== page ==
Forget Dwight Howard and Chris Paul, the Lakers Need O.J Mayo and Depth

Ryan SimonCorrespondent IIMay 18, 2011

Dwight Howard and Chris Paul are two very special players.

And just like the New York Knicks with Carmelo Anthony, the Lakers would pull the trigger to get either one of these players in a heartbeat.

However, after watching the embarrassing sweep at the hands of the Mavericks and then watching them beat the Thunder—as well as watching the Chicago Bulls crush the Miami Heat the night before—it's pretty obvious that depth matters.

The Lakers have been lucky with depth issues in the past due to Kobe Bryant being Kobe Bryant, and the emergence and trade of Pau Gasol. But when Pau Gasol averages 13.1 points during the entire postseason, and Dirk Nowitzki averages 25.3 against your team, you have a huge problem. To be successful in today's NBA, as evident by the playoffs, you need at least two top scorers and depth inside your bench.

Carlos Boozer isn't playing well? Throw in Taj Gibson.

Kirk Hinrich can't play? Here's some playing time, Jeff Teague.

Want some time to rest, Jason Kidd? We'll just throw in the pick-and-roll monster J.J. Barea.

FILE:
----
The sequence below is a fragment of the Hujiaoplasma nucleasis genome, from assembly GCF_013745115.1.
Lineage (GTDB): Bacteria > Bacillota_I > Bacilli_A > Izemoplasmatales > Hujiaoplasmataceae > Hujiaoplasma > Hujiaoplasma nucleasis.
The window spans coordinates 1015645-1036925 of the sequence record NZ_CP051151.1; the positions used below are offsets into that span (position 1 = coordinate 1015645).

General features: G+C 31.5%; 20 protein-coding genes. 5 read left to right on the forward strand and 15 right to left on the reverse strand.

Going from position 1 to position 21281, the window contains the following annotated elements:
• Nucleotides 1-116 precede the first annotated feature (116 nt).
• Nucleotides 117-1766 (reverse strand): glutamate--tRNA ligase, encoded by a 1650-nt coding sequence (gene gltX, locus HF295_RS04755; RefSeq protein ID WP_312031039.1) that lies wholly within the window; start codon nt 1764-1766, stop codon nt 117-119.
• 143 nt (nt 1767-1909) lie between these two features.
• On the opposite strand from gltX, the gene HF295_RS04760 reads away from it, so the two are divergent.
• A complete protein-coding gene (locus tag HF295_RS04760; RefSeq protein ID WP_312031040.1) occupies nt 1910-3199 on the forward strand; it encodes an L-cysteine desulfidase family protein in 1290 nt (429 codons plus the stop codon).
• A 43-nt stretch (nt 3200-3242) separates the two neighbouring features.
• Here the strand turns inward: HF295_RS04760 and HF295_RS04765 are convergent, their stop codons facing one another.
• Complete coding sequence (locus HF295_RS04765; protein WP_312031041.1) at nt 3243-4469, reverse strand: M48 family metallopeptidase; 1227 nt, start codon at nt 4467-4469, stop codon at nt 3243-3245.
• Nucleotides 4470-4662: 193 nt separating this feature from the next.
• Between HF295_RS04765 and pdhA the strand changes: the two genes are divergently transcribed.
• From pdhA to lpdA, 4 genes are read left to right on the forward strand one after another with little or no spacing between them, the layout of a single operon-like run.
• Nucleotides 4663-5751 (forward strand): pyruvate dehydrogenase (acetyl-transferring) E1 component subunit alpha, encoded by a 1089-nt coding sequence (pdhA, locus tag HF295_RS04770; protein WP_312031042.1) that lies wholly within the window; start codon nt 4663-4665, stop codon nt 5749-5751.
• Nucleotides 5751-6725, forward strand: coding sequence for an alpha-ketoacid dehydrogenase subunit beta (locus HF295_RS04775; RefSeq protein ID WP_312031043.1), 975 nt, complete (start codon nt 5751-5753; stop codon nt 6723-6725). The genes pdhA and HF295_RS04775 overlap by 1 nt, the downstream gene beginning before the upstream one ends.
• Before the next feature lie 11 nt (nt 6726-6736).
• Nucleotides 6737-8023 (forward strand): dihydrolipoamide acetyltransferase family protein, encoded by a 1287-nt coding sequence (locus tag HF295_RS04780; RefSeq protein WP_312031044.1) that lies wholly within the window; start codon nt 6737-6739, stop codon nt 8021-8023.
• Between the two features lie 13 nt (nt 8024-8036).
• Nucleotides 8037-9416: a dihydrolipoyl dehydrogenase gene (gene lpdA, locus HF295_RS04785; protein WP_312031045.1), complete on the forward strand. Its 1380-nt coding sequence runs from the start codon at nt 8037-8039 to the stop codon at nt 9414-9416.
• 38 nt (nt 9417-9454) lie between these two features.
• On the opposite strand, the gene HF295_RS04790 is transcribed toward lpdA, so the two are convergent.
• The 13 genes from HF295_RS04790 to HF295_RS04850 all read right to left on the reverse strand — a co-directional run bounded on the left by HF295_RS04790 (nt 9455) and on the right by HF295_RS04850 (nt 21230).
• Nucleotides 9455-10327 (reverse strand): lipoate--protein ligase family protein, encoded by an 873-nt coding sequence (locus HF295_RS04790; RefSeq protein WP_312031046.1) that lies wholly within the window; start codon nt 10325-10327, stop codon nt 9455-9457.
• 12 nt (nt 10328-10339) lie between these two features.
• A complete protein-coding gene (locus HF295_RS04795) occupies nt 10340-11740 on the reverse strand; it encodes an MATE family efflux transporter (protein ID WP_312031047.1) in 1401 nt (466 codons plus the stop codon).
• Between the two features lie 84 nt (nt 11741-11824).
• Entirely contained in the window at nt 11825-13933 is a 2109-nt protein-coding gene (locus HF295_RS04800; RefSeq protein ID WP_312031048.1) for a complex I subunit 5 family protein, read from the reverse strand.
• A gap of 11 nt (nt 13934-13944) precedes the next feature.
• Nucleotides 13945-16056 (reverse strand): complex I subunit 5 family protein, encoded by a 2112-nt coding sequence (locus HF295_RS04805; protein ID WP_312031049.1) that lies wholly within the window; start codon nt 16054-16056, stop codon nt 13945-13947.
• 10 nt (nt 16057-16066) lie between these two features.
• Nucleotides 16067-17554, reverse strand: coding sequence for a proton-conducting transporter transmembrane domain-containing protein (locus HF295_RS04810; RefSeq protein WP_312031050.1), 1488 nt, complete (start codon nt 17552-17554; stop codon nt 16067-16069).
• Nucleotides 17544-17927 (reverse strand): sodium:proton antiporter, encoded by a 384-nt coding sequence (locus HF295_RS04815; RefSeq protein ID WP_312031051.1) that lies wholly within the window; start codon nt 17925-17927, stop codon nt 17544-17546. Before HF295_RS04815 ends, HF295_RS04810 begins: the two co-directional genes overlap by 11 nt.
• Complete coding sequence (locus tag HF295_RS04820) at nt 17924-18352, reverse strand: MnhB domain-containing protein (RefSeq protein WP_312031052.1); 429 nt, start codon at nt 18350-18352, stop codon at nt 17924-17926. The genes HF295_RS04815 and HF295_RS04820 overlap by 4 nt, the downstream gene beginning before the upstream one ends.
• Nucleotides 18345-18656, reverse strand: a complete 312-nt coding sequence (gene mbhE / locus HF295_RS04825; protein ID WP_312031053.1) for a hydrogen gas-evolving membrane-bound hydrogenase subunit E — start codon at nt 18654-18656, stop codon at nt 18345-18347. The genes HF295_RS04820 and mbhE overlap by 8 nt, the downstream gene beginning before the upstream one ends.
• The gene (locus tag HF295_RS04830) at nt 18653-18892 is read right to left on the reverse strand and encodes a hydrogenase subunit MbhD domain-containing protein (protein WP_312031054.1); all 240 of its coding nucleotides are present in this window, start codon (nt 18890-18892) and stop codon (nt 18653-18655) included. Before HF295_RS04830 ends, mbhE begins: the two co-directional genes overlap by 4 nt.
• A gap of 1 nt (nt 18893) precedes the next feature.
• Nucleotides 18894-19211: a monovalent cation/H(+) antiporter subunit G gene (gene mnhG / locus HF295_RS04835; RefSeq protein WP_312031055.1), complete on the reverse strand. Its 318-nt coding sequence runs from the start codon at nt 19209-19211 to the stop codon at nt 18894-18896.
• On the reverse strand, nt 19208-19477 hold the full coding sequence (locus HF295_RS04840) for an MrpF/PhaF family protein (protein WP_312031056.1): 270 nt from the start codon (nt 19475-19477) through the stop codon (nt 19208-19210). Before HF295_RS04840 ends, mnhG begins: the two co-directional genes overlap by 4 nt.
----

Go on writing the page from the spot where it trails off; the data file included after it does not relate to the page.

See what I'm getting at here? Depth is so important, especially in the NBA where season-ending injures can happen at any moment.

O.J. Mayo would have been a steal for the Indiana Pacers if the trade actually happened, but he's not off the trade market yet. His stock value obviously went up due to a solid postseason showing, but the Lakers should still definitely pursue him.

Even though Kobe Bryant is one of the best players in the game, he needs as much rest as humanly possible. If the Lakers are leading a game in the regular season game by double digits, why should Kobe stay in the game? This would be a perfect time for O.J. Mayo to come in, relieve Kobe of his minutes and help the Lakers maintain their lead.

Shannon Brown had his fun, but he just doesn't fit in with the Lakers. His jump shooting is spotty and he prefers jacking up shots as opposed to settling down and getting the offense set.

O.J. Mayo isn't the solution for the Lakers problems, but he's definitely a step in the right direction.

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